A hurricane has the power to flatten homes and debilitate communities for months. A hacker can put into motion a quieter catastrophe that can also result in huge amounts of damage for a public or private entity, which is why the catastrophe risk modeling company RMS launched a probabilistic model dedicated to analyzing cyber risk back in May. According to RMS, cyber doesn’t behave like other perils and its carrier, reinsurance and broker clients have had difficulties allocating risk capital with confidence, which is where the new modeling platform comes into play.
“Our models before have been deterministic, so we really feel like we’re setting a market standard,” explained Kathleen Maloney, head of US cyber solutions for RMS. “We’re one of the first ones to do this, so we’re looking at the probability in IT scenarios of what can happen based on different classes of business and different exposures.”
The new model helps to assess losses for different cyber scenarios, enabling insurers to allocate risk capital and model users to input their loss experiences and understand their own risk. In its 2018 Cyber Risk Outlook report, RMS cited data breaches, contagious malware, and financial theft as common trends that continue to be a major source of cyberattacks, though other scenarios that require expanded insurance coverage are also entering the fray.
“Usually when people think of cyber, they’re thinking of an affirmative cyber policy,” said Maloney. “But, we’re seeing more and more now where this could become a property coverage, so if you don’t have a property damage exclusion in there, there could be a situation where a hacker might get in and cause some sort of a breach or some sort of cyber incident,” causing damage to the physical hardware.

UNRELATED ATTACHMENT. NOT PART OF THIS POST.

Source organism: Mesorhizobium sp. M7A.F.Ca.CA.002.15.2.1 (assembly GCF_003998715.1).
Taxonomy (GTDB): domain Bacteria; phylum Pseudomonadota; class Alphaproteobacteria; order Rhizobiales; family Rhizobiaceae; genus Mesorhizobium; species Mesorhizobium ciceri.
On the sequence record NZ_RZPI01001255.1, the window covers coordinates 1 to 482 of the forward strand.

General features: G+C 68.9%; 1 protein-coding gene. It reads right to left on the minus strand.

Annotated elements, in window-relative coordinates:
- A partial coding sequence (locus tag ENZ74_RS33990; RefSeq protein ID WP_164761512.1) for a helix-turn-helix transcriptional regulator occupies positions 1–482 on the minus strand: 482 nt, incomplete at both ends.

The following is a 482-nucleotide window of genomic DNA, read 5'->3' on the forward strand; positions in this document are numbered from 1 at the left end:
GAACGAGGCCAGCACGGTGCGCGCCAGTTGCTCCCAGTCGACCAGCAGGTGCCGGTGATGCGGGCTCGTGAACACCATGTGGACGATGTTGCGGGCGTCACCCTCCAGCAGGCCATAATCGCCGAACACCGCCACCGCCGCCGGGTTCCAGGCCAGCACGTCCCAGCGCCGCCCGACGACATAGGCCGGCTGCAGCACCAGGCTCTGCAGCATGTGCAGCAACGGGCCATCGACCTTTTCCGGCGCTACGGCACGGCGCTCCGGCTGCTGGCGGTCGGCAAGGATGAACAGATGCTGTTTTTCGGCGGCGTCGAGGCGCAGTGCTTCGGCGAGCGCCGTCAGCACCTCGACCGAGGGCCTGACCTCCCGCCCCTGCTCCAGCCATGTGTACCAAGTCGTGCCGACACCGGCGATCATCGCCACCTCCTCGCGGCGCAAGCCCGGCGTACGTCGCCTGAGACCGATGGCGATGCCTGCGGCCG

RMS has collected information on 62,000 incidents in its database, a leap from the 10,000 incidents it originally had two years ago, and expanded its team to keep a constant look-out for cyber events, which have the potential to affect any entity today – from a large ticketing company to a public library in small town America.
“Hackers are getting more sophisticated [about] how they’re actually going to get into the network and I think they do their research a lot more to figure out how much information is on a certain network or a certain type of business,” said Maloney. “Just look at Equifax – you had pretty much every single adult in the United States’ information taken, which is pretty scary.”
In fact, the Equifax breach exposed 143 million US records containing customer information, while 15.2 million records of British citizens and 8,000 Canadian records were also impacted, according to the Cyber Risk Outlook report.
Even with the ever-present threat of cyber, many companies still leave themselves open for easy hacking. Maloney was an underwriter for 10 years before joining RMS earlier in 2018, and saw her fair share of exposures.
“A lot of people don’t do patching correctly, so if you’re not implementing those critical patches right away, that’s a vulnerability,” she told Insurance Business, adding that the other common exposure is us. “Humans are still a big factor. There are still a decent amount of people that click on links and don’t recognize when they’re being phished. It’s getting better – a lot of companies are investing a lot of resources into doing security awareness training – but I still think people are clicking on. Sometimes, they have a phishing campaign where click rates are 40%.”